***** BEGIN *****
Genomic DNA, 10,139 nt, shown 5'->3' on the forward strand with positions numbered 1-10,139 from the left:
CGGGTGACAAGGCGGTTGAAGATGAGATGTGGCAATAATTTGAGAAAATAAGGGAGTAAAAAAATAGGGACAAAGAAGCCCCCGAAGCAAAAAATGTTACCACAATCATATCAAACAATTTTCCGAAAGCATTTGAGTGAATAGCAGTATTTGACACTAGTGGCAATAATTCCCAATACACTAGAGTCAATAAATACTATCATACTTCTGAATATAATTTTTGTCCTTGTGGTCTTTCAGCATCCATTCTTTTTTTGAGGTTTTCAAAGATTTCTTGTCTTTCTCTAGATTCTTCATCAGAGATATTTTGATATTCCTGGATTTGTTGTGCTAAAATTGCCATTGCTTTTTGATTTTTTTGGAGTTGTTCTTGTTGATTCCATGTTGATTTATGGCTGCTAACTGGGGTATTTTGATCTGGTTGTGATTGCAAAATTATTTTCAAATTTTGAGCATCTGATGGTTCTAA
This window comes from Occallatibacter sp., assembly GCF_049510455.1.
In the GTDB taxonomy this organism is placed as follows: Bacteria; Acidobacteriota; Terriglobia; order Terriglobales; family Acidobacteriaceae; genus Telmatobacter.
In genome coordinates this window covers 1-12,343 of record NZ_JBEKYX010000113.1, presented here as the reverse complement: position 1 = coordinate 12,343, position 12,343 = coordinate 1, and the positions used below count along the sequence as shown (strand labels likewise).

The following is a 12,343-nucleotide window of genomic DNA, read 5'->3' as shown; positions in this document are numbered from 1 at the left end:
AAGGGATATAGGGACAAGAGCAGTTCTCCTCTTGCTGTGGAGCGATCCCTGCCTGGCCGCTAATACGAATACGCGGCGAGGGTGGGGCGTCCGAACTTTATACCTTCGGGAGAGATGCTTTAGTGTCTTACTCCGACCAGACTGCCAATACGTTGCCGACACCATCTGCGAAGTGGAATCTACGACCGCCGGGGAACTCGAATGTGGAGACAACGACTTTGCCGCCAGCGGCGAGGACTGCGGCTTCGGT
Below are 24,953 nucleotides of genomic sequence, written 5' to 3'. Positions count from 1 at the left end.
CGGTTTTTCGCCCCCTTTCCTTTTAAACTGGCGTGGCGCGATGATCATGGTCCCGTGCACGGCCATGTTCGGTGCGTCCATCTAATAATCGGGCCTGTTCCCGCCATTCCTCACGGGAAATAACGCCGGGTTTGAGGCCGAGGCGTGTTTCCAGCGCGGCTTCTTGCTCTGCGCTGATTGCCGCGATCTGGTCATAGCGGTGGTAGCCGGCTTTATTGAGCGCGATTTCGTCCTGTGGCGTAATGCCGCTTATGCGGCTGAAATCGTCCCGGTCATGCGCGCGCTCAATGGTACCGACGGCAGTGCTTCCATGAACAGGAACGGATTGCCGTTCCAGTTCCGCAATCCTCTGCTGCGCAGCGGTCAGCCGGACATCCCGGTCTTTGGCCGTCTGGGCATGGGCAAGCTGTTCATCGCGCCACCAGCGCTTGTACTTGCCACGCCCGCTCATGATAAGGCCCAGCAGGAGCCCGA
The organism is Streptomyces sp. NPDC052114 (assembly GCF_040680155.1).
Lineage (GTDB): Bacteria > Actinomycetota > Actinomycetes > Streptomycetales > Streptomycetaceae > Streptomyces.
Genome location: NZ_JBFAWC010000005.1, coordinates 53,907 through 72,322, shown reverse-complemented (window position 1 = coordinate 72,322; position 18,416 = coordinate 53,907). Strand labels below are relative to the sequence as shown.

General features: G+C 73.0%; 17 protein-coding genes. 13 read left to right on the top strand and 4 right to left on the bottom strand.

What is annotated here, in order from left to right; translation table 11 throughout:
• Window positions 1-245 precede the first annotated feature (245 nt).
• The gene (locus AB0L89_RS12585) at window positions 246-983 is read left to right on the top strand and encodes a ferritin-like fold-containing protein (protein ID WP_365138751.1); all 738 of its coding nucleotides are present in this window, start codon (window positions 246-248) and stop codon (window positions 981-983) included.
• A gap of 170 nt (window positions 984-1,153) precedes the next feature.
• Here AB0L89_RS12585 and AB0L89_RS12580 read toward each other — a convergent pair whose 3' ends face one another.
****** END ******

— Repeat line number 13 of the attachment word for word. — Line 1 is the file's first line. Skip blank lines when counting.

General features: G+C 73.0%; 17 protein-coding genes. 13 read left to right on the top strand and 4 right to left on the bottom strand.